Virginia shivered but didn’t dare reach up to gather her damp, wool cloak around her throat. She didn’t dare breathe, though she doubted the sound would be heard over the heavy rain pelting the canvas above her, or the churning waters of the wide and mighty Thames. When she’d first arrived in London five years ago, it had also been raining, but the circumstances couldn’t have possibly been more different. Instead of a wooden crate on a narrow and shadowy riverboat, she’d arrived in a bright steam engine after an ocean liner brought her from New York to Southampton, and her heart had been filled with pride and ambition, not gnawing guilt and fear.
She’d been the first woman from Atwood, Kansas to earn a college degree, and once she’d completed her graduate work in biology at Cornell, she was offered the once-in-a-lifetime chance to study in London. Her parents had bragged to the whole town that she would spend the next four years studying abroad, working with the most renowned and respected doctor in London. Some had simply scoffed at the news; others had warned that pursuing a man’s profession would be her undoing. Then, when she’d returned to her parents’ farm after only a year, all of them got to smirk, sneer, and boast that they’d been right. The whispers spread through the farms, the church, the tavern, and dry goods store: The Carroll girl was ruined in London.
They had no idea.
The boat dipped, and she swallowed and tightened her arm around her daughter, who was curled up next to her on the single trunk they’d brought from home. There was so much Virginia regretted, so much she desperately wished she could change, but nothing more than tearing her daughter away from their family farm. Even after both of her parents died of scarlet fever, and those who hadn’t already shunned her in Atwood turned their backs, Virginia had remained determined to raise her daughter there. She’d managed to keep the land and gotten a job as a nurse in town, and eventually, even convinced herself that she’d never left Kansas at all, that everything that had happened in London had only been a dream.
But then, three weeks ago, she received a letter from Lady Cullum, who had been not only the benefactress of her mentoring doctor but the closest thing she’d had to family while living in London. The letter confirmed the rumors that had only just reached The States, stories of a crisis that was crippling the city.
And you’re bringing your daughter here, she thought, guilt slicing her like a knife. You’re bringing your three-year-old daughter into a lethal, quarantined city.
She closed her eyes, reminding herself that she didn’t have a choice. Her parents were gone, and she had become a pariah back in Atwood; even if someone had been willing to take her daughter in, they certainly wouldn’t have given the girl the love and care she needed. And she’d had to return to London and do what she could to save the city, not only because Lady Cullum, who had never begged for anything in her life, had implored her to, but because she knew what Lady Cullum didn’t.
That, in a way, the crisis was all Virginia’s fault.
The boat rocked and then stilled, and her heart leapt into her throat. This was it; they had finally reached the heavily guarded border. She heard the booming voice of their oarsmana burly Scotsman who’d introduced himself as simply “Beck”but couldn’t make his words out over the rush of pounding rain. He hadn’t told her what lie he planned to give to the border guards, who would surely be baffled by anyone wanting inside the quarantined city. Virginia could only imagine how much money Lady Cullum had promised him to smuggle her in, because once they made it inside, he wasn’t getting out again. For a moment, she almost hoped the guards would turn their boat away, but then she felt a jerk as the oars dug back into the water, and she knew they were gliding past the border and into the city limits.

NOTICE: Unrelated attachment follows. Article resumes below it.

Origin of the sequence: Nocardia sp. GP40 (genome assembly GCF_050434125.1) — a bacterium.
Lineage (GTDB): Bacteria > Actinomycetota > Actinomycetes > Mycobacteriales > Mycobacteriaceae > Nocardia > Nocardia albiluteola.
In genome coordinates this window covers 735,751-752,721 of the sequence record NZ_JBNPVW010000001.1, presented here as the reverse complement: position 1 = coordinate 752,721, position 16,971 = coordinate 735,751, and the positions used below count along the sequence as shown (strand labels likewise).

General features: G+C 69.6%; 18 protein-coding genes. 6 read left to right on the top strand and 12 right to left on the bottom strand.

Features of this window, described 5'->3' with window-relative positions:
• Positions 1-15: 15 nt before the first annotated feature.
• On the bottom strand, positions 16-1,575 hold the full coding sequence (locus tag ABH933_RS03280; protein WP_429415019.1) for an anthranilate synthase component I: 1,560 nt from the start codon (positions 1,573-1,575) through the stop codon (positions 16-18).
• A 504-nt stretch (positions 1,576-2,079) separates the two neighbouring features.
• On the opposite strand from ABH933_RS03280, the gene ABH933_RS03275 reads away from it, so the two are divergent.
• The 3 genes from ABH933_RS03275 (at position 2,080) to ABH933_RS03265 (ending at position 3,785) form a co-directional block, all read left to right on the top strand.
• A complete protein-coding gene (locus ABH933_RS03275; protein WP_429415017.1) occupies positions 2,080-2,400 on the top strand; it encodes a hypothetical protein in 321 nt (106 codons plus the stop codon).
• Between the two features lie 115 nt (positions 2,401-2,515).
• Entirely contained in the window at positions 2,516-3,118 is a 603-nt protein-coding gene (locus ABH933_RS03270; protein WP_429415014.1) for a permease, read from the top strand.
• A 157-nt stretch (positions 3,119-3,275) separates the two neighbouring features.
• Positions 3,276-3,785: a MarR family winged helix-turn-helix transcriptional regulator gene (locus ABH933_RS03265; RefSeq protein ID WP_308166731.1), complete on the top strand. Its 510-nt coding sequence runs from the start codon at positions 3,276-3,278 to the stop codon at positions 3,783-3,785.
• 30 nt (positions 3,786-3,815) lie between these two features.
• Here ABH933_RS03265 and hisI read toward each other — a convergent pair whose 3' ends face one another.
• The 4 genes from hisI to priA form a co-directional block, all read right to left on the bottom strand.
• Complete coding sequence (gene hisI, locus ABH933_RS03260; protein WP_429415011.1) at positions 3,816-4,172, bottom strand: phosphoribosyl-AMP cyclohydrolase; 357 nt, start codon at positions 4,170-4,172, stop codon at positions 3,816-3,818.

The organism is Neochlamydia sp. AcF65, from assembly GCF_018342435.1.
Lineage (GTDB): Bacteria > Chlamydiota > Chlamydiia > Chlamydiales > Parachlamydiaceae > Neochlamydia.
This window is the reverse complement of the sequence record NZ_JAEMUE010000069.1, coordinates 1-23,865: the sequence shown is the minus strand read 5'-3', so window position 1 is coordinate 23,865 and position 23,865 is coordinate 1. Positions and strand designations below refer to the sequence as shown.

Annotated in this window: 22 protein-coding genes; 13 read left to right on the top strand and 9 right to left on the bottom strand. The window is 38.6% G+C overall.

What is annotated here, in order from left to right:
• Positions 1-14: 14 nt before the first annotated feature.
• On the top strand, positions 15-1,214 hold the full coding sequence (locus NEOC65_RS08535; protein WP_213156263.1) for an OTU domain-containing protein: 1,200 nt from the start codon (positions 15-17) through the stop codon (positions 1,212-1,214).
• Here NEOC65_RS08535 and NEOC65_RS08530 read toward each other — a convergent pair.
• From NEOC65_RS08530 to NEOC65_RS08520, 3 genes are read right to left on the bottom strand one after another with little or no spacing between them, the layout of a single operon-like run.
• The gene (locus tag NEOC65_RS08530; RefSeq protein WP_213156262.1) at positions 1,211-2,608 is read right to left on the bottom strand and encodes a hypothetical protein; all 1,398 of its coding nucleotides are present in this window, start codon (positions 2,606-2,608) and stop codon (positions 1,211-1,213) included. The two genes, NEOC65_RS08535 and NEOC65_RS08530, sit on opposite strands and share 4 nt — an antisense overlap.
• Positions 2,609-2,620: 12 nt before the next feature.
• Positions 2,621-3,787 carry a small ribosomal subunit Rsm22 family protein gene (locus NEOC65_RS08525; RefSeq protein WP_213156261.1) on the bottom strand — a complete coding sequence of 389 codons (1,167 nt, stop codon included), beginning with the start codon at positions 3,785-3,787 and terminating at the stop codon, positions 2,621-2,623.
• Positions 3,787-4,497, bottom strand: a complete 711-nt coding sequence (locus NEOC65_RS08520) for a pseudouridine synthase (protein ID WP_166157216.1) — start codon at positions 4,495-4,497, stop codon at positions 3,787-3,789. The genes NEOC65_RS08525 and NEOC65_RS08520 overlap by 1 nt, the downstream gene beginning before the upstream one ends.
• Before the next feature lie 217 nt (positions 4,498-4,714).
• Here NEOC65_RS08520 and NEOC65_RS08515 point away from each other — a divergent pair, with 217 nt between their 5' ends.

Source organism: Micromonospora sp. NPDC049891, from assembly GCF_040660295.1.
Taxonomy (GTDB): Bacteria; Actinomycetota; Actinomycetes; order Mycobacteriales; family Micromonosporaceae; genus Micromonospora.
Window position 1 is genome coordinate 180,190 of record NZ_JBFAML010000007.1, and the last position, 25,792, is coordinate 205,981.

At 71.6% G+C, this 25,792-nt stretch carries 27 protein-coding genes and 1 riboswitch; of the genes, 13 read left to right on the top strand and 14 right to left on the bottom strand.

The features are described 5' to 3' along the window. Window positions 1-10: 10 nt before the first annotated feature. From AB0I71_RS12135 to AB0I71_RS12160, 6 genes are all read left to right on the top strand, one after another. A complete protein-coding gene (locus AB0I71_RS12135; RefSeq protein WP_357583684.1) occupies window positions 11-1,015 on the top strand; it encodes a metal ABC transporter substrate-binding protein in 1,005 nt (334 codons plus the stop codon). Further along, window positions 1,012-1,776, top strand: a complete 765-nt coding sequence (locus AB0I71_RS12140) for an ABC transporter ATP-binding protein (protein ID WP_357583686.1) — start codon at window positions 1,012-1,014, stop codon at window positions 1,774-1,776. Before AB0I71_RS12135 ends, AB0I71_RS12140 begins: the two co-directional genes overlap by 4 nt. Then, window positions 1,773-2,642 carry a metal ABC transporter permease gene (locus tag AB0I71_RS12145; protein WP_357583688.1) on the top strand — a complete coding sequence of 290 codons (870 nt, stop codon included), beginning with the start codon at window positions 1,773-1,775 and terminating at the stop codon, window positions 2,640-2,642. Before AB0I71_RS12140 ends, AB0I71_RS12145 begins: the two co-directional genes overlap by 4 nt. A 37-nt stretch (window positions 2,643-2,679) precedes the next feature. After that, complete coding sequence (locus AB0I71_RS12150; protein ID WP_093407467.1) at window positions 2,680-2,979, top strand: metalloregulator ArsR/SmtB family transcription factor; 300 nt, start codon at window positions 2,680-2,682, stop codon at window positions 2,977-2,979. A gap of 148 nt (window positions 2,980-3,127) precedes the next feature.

She waited for her veins to flood with relief, but instead, her lungs began to tighten and her throat began to close.
London. God in heaven, she was actually back in London.
Her heart sped up, pounding against her chest, and she clutched her daughter’s hand, pulling the little girl closer and inhaling the scent of her hair.
He’s dead, he’s dead, she told herself. He can’t hurt you now. He’s dead.
It was madness, she knew, to fear a single man when they’d just entered a quarantined city filled with monsters, but she couldn’t fight her terror of his memory any more than she’d been able to fight her adoration for him five years ago. He hadn’t just been her mentoring doctor. He had been the epitome of all she wanted to be―brilliant, passionate, well respected―and though it made her sick to think it now, beautiful, too. His eyes had been the color of honeya fierce, burning amber ringed with a band of vivid gold. But one night in his lab, she’d watched those beautiful eyes go black, and the man she’d come to worship as a god had become the devil.
She tightened her grip on her daughter and dug her free hand into her pocket, clutching the leather-bound notebook she’d been clinging to for three weeks. It was his journal, which Lady Cullum had found just after his death and mailed to Virginia along with the letter, hoping she’d be able to find some clues or solutions inside. At first, the sight of his coiled, familiar writing had turned her stomach, but she soon discovered that, strangely, touching the pages made her feel strong. There was something incredibly powerful about clasping the words he’d written with his hands in the palm of her own, as if it restored the power he had taken from her that night, when those handssuddenly smooth, strong, and ethereally pale―had ripped the seams of her lab coat and severed the fabric of her life.